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August Can Be A Viable Movie Month Despite Its Reputation

August 12th, 2009 5:01pm EDT | Elliott Smith By: Elliott Smith favorite Add to My News
The Bourne UltimatumWhile Hollywood has staked out late May, June and July as prime summer movie territory, August has gotten lost in the shuffle. August isn't as big of a dump month as September or January, but you usually don't find studios queuing up to put their surefire tent pole smashes there.

With summer winding down, younger audiences are turning their attentions back to school, families are getting in one final vacation, and cooler weather in some regions are all valid reasons why studios feel like box office for their mega-budgeted pictures would be affected by an August release.

Which leaves the month as the refuge for troubled blockbusters like "G.I. Joe: The Rise of Cobra", adult-skewing films, low-budget comedies and other risky, challenging fare like the upcoming "District 9," which is shaping up to be a potential August surprise, both critically and commercially (read our review HERE!).

If that film takes off, it would be the latest in a series of films that have proven that August can be a viable movie month despite its reputation.

Check out 5 films that have beat the odds (all numbers from Box Office Mojo):

The Bourne Ultimatum (released 8/7/07, grossed $227 million)


The final chapter in the Matt Damon spy saga had the benefit of a built-in audience eager to see the conclusion of Jason Bourne's globetrotting saga.

The first two films were released in June and July, respectively, but Universal knew that with the two prior films having been huge blockbusters, there was little risk in opening the film in August. Its $69 million opening weekend is tops for all August releases.

Of course it helped that "Ultimatum" is the rare summer action film with brains as well as brawn, making it a perfect late-summer treat.

The Bourne Ultimatum

Image © Universal Studios





Horror movies usually don't fare well outside of the fall, and both the "Friday the 13th" and "A Nightmare on Elm Street" franchises had seen better days leading up to this release.

But the dream matchup of two fright film icons proved hard for people to resist, as this became the fourth-highest grossing horror movie of all time, opening with $36 million and building from there.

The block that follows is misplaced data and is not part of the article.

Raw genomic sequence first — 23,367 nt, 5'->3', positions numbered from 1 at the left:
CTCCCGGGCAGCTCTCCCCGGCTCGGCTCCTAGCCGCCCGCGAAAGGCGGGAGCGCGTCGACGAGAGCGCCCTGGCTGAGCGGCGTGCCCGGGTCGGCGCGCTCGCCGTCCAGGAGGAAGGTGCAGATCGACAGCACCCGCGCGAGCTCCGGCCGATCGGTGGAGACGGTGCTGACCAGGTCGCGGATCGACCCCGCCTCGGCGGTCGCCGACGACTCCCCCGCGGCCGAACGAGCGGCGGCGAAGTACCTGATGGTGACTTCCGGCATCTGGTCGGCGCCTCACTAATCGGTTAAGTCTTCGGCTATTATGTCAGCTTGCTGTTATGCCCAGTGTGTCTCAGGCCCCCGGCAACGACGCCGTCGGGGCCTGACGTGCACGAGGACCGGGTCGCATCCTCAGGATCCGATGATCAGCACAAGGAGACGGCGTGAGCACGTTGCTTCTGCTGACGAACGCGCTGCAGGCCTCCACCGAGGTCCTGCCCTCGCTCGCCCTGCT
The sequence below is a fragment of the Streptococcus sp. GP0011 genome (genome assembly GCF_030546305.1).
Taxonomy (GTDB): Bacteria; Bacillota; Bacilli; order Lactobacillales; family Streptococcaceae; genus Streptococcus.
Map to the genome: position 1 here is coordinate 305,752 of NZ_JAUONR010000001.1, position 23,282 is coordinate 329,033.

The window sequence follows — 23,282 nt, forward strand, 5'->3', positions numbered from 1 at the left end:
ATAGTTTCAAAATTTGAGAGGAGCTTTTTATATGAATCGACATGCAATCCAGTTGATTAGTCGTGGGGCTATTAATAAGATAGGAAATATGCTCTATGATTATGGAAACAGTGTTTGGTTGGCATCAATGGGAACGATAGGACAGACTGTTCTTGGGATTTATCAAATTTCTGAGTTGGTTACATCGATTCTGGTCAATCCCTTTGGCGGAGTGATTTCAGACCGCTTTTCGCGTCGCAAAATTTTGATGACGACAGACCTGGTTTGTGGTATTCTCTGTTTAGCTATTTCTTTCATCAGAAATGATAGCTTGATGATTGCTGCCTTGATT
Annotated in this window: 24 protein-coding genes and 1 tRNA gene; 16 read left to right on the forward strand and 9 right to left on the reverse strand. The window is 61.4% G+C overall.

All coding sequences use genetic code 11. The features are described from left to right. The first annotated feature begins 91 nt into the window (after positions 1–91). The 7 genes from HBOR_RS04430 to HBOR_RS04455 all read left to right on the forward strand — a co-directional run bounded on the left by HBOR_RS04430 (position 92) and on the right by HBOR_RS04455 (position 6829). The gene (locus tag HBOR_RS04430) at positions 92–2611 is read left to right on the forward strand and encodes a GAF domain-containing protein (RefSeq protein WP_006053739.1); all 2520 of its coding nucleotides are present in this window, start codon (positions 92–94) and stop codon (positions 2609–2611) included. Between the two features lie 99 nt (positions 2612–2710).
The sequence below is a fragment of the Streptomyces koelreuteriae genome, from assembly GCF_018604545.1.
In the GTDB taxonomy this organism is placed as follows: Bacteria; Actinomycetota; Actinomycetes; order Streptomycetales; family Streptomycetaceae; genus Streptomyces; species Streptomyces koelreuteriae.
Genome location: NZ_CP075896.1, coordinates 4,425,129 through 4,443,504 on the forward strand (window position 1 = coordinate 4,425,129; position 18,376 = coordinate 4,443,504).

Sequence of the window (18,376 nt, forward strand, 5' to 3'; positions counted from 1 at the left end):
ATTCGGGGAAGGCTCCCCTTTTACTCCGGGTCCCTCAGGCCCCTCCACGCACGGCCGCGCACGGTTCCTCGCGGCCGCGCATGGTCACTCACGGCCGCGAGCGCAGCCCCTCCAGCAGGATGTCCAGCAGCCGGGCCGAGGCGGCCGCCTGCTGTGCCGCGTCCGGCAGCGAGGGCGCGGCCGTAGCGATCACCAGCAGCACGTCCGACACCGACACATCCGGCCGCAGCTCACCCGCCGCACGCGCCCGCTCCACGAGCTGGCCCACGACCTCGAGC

Now, this film was probably powered more by nostalgia than quality (there's no way Freddy could hang with Jason), but it did open the door for "Halloween" to also succeed in the summer.

The Sixth Sense (8/6/99, $293 million)


No one was expecting much from M. Night Shyamalan's little thriller. After all, his prior movie, the little-seen "Wide Awake," made less than $300,000.

Spurred by a powerful marketing campaign and buzz around the film's twisty finale, "Sense" became a surprise blockbuster. It was powered greatly by word of mouth, as the film's $26.2 million opening weekend only represented 9% of its final gross.

Three years later, Shyamalan's "Signs" opened with a $60 million weekend in August, but that proved to be a lesser film and the start of the director's creative downfall.

The Sixth Sense

Image © Buena Vista Home Entertainment, Inc. and Spyglass Entertainment Group, LP.



The Fugitive (8/6/93, $183 million)


One of the earliest August hits, this remake of the TV show rode the popularity of star Harrison Ford to big numbers (six weeks at No. 1) and critical acclaim (seven Oscar nominations).

The movie did have a built-in audience thanks to older audiences who remembered the show, but at the time, Ford was one of the most bankable stars around, which means viewers of all ages flocked to find out who the one-armed man was.

This movie also turned Tommy Lee Jones into a star, thanks to his Oscar-winning performance as the U.S. Marshal hot on Ford's tail.



For a stretch, Will Ferrell was about a sure thing as there was in Hollywood, and he proved it by opening his NASCAR flick to the tune of $47 million, practically unheard of for a comedy.

This just happens to be one of Ferrell's best pictures, the perfect mix of the absurd goofiness that has become his stock-in-trade. Ferrell hasn't come close to reaching these numbers since.

August has been good to comedy, with "Superbad," "The 40-Year-Old Virgin" and "Tropic Thunder" all doing big business as well.

Talladega Nights: The Ballad of Ricky Bobby

Image © Sony Pictures. All rights reserved



Elliott Smith
Story by Elliott Smith

Starpulse contributing writer


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